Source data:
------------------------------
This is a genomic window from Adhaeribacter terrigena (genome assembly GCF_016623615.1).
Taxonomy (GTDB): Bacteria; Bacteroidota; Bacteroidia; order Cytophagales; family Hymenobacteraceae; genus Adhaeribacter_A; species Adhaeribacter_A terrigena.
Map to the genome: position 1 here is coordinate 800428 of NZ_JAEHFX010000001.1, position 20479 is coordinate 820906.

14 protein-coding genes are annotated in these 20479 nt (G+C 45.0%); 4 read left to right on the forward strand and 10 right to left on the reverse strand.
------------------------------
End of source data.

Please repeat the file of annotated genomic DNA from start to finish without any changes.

This is a genomic window from Adhaeribacter terrigena (genome assembly GCF_016623615.1).
Taxonomy (GTDB): Bacteria; Bacteroidota; Bacteroidia; order Cytophagales; family Hymenobacteraceae; genus Adhaeribacter_A; species Adhaeribacter_A terrigena.
Map to the genome: position 1 here is coordinate 800428 of NZ_JAEHFX010000001.1, position 20479 is coordinate 820906.

14 protein-coding genes are annotated in these 20479 nt (G+C 45.0%); 4 read left to right on the forward strand and 10 right to left on the reverse strand.